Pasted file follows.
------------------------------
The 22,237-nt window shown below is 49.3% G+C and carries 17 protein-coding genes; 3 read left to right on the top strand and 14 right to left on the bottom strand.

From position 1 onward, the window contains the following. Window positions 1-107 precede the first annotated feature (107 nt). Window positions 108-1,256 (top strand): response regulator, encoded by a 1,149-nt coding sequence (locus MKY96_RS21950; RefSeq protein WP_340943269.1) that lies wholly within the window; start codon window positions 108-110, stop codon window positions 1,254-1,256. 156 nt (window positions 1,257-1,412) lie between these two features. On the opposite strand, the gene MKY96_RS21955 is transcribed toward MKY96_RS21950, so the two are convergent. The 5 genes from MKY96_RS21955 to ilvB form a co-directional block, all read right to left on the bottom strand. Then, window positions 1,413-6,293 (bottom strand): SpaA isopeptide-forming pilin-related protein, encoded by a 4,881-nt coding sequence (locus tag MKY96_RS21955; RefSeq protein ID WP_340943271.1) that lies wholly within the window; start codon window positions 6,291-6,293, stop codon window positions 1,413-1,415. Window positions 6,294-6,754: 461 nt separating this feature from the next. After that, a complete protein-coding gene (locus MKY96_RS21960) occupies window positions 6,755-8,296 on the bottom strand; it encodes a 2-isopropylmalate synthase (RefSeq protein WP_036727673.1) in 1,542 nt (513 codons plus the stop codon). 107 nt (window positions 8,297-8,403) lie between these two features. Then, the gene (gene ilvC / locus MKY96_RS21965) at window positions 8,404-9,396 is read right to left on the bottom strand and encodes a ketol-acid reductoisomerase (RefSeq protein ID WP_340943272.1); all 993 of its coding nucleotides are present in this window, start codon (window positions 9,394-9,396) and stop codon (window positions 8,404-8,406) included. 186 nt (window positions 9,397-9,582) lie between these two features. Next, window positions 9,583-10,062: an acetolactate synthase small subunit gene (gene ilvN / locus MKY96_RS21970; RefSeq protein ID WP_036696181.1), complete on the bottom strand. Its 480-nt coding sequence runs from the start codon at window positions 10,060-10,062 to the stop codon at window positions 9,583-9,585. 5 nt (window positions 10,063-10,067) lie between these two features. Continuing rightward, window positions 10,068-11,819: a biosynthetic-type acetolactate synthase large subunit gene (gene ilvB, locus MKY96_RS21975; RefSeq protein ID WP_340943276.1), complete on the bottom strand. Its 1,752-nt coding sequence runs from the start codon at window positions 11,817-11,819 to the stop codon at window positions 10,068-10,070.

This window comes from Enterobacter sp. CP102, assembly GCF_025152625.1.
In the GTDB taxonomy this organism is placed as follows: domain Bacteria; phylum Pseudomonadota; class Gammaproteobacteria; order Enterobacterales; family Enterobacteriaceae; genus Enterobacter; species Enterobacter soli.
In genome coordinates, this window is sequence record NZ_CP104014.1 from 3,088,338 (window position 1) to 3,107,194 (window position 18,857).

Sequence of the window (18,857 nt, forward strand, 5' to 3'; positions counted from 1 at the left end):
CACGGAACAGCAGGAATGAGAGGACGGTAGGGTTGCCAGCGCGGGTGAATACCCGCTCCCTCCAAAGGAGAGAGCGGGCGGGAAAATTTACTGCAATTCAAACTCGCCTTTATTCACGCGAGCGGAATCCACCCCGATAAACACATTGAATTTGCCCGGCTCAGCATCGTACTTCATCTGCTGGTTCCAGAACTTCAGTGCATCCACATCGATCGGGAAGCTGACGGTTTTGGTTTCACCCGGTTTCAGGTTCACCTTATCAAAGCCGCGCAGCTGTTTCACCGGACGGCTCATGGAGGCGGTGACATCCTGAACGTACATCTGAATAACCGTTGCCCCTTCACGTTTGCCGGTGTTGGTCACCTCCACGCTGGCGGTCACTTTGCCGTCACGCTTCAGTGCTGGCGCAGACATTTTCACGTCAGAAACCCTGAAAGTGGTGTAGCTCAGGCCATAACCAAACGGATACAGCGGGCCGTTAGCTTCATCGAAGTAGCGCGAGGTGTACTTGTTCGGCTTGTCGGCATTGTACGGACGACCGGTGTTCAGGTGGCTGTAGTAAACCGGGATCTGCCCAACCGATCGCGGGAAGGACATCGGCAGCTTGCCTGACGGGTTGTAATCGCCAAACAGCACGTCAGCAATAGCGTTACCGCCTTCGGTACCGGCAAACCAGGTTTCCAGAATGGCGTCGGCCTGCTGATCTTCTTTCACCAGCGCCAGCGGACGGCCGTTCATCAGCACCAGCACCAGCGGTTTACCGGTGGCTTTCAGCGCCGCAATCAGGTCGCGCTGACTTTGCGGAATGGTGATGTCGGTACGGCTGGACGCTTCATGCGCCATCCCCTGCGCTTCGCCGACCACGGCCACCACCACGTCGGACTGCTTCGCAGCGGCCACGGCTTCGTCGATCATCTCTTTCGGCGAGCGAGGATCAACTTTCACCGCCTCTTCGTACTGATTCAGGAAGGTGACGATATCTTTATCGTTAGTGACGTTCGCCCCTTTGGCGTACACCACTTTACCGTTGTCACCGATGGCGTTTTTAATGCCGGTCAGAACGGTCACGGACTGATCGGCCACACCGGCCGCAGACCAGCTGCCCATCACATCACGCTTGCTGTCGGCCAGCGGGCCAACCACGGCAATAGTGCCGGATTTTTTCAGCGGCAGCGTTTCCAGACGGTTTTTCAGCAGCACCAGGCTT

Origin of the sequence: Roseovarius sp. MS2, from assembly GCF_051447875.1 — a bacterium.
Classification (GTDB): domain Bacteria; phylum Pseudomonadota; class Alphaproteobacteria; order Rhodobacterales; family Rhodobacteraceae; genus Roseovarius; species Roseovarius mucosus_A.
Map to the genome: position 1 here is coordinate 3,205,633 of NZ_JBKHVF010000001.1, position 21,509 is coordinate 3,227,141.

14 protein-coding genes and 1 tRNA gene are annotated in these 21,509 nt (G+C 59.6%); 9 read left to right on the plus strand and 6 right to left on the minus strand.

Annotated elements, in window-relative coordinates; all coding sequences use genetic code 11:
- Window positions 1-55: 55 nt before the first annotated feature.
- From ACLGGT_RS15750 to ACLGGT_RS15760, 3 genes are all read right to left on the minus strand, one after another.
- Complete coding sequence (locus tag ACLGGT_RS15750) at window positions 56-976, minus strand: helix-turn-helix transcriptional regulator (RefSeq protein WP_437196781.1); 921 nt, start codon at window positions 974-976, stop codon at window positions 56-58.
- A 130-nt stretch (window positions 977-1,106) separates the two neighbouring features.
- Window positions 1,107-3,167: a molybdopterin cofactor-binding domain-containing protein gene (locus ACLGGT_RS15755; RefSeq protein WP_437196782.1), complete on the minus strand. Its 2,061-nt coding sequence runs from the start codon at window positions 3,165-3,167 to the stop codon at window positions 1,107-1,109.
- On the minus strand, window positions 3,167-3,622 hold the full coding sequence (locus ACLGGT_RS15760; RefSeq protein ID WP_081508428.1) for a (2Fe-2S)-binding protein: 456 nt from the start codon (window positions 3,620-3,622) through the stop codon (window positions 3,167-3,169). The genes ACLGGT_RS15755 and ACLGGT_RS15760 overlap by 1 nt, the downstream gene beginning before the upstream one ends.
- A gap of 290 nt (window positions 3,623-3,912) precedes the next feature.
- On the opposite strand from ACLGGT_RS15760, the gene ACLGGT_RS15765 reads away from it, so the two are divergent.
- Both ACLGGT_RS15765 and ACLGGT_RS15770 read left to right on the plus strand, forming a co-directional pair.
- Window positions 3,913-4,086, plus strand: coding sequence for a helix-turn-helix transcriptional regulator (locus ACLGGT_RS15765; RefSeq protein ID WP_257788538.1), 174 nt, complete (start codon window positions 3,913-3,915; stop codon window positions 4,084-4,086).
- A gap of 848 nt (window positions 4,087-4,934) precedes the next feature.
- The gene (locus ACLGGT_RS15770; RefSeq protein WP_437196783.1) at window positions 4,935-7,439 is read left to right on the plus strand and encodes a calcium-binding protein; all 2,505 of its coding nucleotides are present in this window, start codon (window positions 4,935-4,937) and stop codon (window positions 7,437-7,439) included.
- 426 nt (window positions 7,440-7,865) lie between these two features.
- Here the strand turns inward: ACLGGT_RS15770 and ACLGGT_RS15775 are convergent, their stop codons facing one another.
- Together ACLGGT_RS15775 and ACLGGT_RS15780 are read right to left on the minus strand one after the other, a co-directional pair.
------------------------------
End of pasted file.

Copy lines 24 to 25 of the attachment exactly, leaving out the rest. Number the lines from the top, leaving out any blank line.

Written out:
- The gene (locus ACLGGT_RS15770; RefSeq protein WP_437196783.1) at window positions 4,935-7,439 is read left to right on the plus strand and encodes a calcium-binding protein; all 2,505 of its coding nucleotides are present in this window, start codon (window positions 4,935-4,937) and stop codon (window positions 7,437-7,439) included.
- 426 nt (window positions 7,440-7,865) lie between these two features.